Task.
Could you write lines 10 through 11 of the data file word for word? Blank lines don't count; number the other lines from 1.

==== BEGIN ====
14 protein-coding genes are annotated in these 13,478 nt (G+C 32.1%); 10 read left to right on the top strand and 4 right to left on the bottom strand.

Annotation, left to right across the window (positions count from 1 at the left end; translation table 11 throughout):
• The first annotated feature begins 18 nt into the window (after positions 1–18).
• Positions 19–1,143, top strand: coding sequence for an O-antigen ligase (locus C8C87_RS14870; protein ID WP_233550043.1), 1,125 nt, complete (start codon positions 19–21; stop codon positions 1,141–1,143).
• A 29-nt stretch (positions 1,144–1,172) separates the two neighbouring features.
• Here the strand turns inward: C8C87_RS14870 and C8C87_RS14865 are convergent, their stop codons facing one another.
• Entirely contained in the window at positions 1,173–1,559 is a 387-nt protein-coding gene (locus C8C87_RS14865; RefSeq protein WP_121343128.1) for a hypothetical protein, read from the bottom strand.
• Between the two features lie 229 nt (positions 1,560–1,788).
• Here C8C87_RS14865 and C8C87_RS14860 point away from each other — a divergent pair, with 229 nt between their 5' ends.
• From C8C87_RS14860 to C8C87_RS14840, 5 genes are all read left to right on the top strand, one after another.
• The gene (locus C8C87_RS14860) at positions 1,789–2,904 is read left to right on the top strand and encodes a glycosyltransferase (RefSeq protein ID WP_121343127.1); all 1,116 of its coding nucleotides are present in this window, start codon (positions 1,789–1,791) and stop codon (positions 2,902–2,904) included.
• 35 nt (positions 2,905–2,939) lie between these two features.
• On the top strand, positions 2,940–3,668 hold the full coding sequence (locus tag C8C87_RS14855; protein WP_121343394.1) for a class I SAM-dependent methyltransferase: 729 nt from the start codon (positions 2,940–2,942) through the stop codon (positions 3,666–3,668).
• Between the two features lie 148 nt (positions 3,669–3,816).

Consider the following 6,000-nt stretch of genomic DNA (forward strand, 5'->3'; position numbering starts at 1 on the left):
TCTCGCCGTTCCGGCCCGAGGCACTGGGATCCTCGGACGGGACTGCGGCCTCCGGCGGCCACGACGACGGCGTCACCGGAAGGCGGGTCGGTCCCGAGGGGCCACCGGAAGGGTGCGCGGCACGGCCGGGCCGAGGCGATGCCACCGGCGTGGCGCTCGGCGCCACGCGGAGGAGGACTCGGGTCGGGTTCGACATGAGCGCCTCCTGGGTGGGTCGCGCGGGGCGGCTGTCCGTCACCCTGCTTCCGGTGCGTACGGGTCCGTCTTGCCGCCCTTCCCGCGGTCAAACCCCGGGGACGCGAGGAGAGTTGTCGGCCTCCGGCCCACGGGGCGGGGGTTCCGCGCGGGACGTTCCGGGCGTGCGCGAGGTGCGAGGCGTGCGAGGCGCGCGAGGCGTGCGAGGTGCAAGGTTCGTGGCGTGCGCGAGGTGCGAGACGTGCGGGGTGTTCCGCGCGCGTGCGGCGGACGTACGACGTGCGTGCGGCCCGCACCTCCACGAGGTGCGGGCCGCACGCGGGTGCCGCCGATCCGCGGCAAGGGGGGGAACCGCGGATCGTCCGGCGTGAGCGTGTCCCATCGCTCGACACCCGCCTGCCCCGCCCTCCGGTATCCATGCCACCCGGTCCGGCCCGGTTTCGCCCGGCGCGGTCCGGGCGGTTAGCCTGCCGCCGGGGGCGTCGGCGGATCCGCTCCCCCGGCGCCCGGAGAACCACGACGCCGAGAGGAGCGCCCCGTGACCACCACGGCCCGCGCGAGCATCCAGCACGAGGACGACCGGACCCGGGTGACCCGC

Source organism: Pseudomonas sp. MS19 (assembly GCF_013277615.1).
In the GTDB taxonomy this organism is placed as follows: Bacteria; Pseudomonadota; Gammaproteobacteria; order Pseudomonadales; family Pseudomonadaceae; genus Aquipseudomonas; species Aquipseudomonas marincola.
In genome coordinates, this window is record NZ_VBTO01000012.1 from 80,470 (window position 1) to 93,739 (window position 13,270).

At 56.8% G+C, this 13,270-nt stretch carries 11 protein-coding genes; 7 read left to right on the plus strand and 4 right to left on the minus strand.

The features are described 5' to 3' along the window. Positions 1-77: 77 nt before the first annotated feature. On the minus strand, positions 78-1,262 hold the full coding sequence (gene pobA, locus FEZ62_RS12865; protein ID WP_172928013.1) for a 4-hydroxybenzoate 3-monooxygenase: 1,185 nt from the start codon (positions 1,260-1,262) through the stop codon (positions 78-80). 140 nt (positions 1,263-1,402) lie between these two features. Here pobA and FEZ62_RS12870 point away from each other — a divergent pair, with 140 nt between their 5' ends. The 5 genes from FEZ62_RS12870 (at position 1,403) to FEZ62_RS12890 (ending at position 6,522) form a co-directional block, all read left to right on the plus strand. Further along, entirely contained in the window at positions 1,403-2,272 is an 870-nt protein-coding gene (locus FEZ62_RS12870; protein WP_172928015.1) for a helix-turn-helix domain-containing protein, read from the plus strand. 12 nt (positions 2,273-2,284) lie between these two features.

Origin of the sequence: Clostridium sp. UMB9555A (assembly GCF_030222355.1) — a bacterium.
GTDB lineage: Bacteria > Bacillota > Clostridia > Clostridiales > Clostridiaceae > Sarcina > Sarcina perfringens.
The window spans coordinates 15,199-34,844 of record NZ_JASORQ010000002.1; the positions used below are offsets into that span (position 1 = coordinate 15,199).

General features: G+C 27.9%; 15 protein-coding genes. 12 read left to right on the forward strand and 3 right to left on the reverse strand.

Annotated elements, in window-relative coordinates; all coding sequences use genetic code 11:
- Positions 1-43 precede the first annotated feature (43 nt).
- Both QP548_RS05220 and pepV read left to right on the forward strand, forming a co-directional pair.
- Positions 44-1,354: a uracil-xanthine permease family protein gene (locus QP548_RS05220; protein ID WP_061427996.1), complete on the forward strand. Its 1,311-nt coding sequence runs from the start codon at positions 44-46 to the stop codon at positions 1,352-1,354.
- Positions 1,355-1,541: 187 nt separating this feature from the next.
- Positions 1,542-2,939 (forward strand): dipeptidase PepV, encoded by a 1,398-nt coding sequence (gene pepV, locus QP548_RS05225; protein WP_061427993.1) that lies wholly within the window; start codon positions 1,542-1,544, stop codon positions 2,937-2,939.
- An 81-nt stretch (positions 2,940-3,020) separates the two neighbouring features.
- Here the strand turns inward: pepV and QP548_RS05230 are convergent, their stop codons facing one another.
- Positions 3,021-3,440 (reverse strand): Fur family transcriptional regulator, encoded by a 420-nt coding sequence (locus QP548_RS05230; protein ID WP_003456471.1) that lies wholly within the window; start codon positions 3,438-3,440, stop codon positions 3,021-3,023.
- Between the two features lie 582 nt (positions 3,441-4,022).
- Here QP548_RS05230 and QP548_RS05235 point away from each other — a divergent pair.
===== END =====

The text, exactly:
• From C8C87_RS14860 to C8C87_RS14840, 5 genes are all read left to right on the top strand, one after another.
• The gene (locus C8C87_RS14860) at positions 1,789–2,904 is read left to right on the top strand and encodes a glycosyltransferase (RefSeq protein ID WP_121343127.1); all 1,116 of its coding nucleotides are present in this window, start codon (positions 1,789–1,791) and stop codon (positions 2,902–2,904) included.